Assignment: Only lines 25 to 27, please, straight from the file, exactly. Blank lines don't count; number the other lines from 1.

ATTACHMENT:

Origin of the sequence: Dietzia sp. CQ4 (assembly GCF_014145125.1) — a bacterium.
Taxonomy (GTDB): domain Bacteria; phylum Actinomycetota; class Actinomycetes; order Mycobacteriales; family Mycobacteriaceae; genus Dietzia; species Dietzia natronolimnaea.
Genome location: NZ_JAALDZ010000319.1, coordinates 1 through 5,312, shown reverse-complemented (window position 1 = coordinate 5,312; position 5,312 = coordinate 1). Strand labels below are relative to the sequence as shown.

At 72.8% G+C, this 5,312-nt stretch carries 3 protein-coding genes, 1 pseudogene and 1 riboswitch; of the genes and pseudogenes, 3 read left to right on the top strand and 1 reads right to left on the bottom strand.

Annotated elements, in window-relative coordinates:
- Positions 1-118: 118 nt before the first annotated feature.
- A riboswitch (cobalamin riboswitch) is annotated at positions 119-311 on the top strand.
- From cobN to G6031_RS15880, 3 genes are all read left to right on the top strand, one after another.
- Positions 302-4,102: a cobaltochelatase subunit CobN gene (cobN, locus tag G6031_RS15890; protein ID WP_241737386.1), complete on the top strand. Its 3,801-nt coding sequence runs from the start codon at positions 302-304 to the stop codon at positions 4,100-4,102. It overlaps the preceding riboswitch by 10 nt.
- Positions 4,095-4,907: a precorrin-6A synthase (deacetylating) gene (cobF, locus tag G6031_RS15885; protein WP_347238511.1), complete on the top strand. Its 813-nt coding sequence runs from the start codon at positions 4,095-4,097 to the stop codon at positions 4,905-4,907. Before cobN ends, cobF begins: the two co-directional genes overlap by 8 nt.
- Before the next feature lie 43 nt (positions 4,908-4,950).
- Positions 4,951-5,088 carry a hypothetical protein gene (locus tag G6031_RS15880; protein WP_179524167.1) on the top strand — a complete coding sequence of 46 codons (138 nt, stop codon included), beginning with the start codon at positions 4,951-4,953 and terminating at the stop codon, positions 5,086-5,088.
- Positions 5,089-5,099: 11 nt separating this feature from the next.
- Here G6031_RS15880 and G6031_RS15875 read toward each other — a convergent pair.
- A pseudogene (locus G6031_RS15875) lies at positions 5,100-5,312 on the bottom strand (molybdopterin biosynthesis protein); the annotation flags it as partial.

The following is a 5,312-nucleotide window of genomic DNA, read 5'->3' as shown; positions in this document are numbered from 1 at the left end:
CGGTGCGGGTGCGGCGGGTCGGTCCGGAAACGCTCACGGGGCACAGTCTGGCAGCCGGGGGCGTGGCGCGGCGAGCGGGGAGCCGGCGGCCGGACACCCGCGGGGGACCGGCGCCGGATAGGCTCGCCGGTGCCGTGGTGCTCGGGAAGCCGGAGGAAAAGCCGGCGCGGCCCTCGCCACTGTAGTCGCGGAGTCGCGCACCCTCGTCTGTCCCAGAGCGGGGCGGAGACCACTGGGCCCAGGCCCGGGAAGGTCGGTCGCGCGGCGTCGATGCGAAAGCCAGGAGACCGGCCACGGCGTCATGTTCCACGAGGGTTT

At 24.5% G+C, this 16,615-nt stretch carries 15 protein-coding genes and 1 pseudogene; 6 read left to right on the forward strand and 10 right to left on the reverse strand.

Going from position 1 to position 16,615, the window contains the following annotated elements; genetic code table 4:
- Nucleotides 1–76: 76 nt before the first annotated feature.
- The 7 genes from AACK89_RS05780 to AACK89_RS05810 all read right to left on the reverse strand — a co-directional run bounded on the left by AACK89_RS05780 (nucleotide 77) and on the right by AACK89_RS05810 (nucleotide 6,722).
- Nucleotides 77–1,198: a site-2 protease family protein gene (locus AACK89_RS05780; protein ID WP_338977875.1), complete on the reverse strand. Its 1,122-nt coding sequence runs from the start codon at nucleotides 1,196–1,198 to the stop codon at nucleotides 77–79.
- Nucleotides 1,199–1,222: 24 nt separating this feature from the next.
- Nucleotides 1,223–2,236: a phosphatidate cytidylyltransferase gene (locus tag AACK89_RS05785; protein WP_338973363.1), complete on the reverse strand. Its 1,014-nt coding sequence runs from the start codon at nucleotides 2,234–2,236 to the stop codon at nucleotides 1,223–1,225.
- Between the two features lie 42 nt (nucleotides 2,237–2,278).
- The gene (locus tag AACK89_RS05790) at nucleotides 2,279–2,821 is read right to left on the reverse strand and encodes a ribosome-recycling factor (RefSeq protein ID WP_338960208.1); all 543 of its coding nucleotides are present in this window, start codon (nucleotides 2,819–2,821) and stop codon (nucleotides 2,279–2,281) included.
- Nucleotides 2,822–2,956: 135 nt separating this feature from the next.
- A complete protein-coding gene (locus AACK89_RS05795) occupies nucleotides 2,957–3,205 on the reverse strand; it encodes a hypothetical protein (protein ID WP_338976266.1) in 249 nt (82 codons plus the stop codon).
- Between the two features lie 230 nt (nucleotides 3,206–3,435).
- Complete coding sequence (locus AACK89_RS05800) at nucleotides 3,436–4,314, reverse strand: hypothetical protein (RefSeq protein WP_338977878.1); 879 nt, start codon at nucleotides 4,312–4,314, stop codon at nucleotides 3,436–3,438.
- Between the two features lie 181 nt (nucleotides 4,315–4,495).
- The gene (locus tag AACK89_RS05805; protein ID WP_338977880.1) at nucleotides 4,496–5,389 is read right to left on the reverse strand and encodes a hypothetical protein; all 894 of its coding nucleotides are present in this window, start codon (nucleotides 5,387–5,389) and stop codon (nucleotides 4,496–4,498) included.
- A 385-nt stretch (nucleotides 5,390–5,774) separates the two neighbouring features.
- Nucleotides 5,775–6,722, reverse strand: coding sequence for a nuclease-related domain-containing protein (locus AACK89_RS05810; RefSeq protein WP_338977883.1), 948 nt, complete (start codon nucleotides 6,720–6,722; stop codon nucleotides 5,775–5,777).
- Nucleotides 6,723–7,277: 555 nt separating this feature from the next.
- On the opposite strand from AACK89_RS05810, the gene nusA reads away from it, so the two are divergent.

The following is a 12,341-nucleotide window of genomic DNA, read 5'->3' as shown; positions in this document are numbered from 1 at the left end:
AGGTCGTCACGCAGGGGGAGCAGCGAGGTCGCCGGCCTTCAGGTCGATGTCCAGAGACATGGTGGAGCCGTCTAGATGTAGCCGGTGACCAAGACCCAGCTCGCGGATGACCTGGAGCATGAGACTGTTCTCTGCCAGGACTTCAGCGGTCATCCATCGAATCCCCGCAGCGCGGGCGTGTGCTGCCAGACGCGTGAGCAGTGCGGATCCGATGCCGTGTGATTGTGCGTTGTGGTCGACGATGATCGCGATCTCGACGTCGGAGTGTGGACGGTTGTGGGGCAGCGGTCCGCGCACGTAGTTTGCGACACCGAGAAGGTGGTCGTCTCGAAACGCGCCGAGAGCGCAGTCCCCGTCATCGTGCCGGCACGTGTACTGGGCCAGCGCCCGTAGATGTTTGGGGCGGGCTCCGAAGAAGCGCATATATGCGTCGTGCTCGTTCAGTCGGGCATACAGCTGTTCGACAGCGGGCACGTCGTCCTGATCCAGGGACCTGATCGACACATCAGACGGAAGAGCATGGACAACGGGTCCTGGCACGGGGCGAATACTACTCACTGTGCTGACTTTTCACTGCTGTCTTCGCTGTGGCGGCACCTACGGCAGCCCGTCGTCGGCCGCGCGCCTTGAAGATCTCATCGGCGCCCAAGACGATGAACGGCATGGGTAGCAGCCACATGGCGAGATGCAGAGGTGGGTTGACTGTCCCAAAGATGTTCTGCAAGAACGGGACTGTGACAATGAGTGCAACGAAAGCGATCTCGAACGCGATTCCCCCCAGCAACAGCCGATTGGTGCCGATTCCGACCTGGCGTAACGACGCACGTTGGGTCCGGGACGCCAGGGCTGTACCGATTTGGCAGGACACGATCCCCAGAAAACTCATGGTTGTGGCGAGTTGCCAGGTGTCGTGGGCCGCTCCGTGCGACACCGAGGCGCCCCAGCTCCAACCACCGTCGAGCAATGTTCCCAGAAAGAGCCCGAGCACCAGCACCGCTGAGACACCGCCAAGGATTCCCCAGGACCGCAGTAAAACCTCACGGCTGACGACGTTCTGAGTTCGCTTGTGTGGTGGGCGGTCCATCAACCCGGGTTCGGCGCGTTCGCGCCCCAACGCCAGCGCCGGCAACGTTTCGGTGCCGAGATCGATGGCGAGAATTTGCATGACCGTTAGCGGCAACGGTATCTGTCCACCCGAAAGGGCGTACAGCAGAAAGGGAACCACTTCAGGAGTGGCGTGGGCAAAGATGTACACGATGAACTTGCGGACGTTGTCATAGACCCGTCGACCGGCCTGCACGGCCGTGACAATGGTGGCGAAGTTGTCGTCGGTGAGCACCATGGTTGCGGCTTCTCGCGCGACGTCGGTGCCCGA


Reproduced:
- Between the two features lie 42 nt (nucleotides 2,237–2,278).
- The gene (locus tag AACK89_RS05790) at nucleotides 2,279–2,821 is read right to left on the reverse strand and encodes a ribosome-recycling factor (RefSeq protein ID WP_338960208.1); all 543 of its coding nucleotides are present in this window, start codon (nucleotides 2,819–2,821) and stop codon (nucleotides 2,279–2,281) included.
- Nucleotides 2,822–2,956: 135 nt separating this feature from the next.